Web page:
AN ANIMAL care worker who neglected her own dog has escaped a ban on keeping pets.
Lisa Caldwell, 21, left her 10-month-old German Shepherd, Max, locked in a tiny cage which was soaked with urine and littered with faeces as she cared for stray animals.
A five-year-old dog, Ty, was also found in her filthy Edinburgh home after an anonymous call alerted authorities to the neglect.
Police officers who found the animals said the scene they were presented with was like that usually associated with a rotting corpse.
Caldwell was suspended from her post as a kennel worker at the Edinburgh Dog and Cat Home following the revelations and has now been sacked.
But on Tuesday at Edinburgh Sheriff Court she escaped a ban on keeping animals after the Scottish SPCA passed her fit to keep Ty and returned the dog her.
She had earlier admitted neglect.
Max is to stay with the animal welfare charity, who took the puppy in after Caldwell struggled to cope with both animals.
Lothian and Borders Police were called on January 10 this year by a member of the public who was worried about the dog’s howling.
Officers went to her Pennywell Gardens home and could also hear the distressed animal’s calls.
Fiscal depute Neil Allan said: “An officer looked through the letter box and was overcome with a pungent smell. There was obviously concern about the welfare of the dog and dog handlers were called.”
Caldwell’s door was forced in and horrified dog handlers found the pitiful pets among an “astonishing amount” of dog faeces.
Mr Allan said while Ty was calm and content Max was held in a filthy and soaking cage and was clearly under stress.
He said: “It was not happy with human contact – it was very distressed and very aggressive and was pacing around in the cage.”
Mr Allan added that the cage was “in no way appropriate” to hold the dog for long periods of time.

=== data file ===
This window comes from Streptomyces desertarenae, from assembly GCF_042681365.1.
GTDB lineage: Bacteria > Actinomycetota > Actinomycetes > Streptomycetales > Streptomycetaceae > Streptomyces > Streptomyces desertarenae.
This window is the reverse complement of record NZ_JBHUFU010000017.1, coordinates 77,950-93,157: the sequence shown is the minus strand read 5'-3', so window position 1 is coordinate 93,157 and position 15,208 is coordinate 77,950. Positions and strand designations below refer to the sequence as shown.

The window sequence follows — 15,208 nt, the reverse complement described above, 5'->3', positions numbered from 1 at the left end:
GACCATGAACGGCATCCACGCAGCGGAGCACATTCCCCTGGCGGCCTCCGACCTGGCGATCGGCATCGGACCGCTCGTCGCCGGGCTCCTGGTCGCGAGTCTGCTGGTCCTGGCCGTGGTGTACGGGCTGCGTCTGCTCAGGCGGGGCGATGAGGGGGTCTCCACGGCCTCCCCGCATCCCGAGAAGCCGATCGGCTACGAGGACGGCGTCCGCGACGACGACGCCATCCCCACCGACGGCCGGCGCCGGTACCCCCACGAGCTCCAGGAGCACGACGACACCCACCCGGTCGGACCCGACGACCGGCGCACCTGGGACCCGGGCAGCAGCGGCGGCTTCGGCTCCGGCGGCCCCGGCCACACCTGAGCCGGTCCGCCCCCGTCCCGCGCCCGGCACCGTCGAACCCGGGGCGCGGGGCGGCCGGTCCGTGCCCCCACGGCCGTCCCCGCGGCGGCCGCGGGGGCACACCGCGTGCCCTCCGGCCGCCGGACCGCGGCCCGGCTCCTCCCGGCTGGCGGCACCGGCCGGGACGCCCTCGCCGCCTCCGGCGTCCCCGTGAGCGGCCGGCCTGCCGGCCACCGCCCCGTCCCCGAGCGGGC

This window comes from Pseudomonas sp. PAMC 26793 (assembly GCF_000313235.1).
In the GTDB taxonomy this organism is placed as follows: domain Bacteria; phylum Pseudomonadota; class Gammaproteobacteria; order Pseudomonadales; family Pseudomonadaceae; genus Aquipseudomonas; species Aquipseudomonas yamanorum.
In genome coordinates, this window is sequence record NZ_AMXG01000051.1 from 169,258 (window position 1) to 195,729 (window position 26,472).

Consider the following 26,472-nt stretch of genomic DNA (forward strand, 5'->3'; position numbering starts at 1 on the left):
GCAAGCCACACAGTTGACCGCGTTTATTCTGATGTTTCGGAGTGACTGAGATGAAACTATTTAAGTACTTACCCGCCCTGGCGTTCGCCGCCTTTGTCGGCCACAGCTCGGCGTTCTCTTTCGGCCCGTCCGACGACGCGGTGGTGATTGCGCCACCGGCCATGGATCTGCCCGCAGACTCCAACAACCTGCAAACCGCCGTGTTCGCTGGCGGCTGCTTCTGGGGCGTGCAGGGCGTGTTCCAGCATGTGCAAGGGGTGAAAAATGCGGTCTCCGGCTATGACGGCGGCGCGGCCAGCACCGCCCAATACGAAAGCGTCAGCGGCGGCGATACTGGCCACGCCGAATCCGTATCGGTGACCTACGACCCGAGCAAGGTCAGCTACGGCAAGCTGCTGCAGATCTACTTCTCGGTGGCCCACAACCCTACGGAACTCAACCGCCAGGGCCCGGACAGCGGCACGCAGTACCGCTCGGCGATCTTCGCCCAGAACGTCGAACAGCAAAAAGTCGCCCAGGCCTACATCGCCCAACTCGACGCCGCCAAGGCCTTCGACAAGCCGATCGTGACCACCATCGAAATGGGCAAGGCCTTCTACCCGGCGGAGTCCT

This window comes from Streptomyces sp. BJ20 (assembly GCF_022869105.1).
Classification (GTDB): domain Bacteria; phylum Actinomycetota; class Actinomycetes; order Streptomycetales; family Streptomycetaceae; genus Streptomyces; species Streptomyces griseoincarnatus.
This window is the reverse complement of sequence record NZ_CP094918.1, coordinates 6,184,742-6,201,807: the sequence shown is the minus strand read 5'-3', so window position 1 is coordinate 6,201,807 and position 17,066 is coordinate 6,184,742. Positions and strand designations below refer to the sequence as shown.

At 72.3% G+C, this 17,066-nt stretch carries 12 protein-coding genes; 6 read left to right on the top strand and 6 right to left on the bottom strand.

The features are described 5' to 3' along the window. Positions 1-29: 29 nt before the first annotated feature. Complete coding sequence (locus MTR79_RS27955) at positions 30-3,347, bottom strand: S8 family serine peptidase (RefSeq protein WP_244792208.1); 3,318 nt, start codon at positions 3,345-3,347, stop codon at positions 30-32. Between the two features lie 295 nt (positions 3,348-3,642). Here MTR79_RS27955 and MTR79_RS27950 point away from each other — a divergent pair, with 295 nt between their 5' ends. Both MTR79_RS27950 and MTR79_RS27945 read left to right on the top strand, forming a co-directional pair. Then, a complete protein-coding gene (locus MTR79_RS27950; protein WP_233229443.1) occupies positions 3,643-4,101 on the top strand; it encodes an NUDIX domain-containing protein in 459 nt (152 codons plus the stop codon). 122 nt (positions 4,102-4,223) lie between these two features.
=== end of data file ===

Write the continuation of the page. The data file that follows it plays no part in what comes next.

And, Mr Allan said, the rest of the home was in a similar condition.
He said: “In the remainder of the house there were quite extraordinary scenes of not just unpleasantness but astonishing quantities of dog faeces.”
Her lawyer, Ewen Roy, said Caldwell was an animal lover who was ashamed that she had let caring for the two pets to get on top of her.
Mr Roy said she had owned Ty since he was a puppy and had never had any trouble with him but had become overwhelmed after buying Max as company for the older dog in December last year.
The Scottish SPCA had now returned the older dog, Mr Roy said, but would continue to make spot checks on the conditions in Caldwell’s home.
He added: “She has been publicly shamed and she has lost her employment as a result of this.”
Sheriff Celia Sanderson said that the case had “left her speechless” and added that she had been considering a ban on Caldwell keeping pets.
But she said the Scottish SPCA’s decision had changed her mind.
Sheriff Sanderson said: “A ban had been uppermost in my mind given the narrative and the photograph I was given – it was horrific.
“This was a horrific episode and the photograph that was given to me of the conditions in your house was horrifying and disgusting.
“I’m not going to disqualify you – I do not believe the Scottish SPCA would return the animal to you if they were in any doubt whatsoever.”
Sheriff Sanderson ordered Caldwell – a first offender – to carry out 200 hours of community service.
Scottish SPCA Chief Superintendent Mike Flynn said: “The charges related to one of Caldwell’s dogs, which was signed over to us and will be found a new home.
“There is never an excuse for severe neglect of the kind this dog suffered.
“The court found that Caldwell had not neglected her other dog and we are satisfied that this continues to be the case.”
Manager of Edinburgh Dog and Cat Home, David Ewing, said he was aware of the sentence but declined to comment.